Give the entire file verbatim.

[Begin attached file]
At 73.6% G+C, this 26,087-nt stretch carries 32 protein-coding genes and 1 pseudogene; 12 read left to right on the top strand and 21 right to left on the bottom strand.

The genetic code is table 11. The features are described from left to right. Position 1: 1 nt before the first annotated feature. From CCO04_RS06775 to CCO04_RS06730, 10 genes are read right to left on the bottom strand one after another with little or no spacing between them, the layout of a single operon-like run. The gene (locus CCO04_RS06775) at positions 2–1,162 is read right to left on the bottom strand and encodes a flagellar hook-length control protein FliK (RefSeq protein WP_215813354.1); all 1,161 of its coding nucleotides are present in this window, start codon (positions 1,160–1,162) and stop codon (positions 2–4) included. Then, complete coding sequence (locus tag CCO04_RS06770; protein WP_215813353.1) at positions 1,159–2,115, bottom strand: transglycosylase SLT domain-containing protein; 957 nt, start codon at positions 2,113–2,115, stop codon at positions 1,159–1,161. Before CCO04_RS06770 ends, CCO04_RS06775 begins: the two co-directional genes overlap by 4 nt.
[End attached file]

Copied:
At 73.6% G+C, this 26,087-nt stretch carries 32 protein-coding genes and 1 pseudogene; 12 read left to right on the top strand and 21 right to left on the bottom strand.

The genetic code is table 11. The features are described from left to right. Position 1: 1 nt before the first annotated feature. From CCO04_RS06775 to CCO04_RS06730, 10 genes are read right to left on the bottom strand one after another with little or no spacing between them, the layout of a single operon-like run. The gene (locus CCO04_RS06775) at positions 2–1,162 is read right to left on the bottom strand and encodes a flagellar hook-length control protein FliK (RefSeq protein WP_215813354.1); all 1,161 of its coding nucleotides are present in this window, start codon (positions 1,160–1,162) and stop codon (positions 2–4) included. Then, complete coding sequence (locus tag CCO04_RS06770; protein WP_215813353.1) at positions 1,159–2,115, bottom strand: transglycosylase SLT domain-containing protein; 957 nt, start codon at positions 2,113–2,115, stop codon at positions 1,159–1,161. Before CCO04_RS06770 ends, CCO04_RS06775 begins: the two co-directional genes overlap by 4 nt.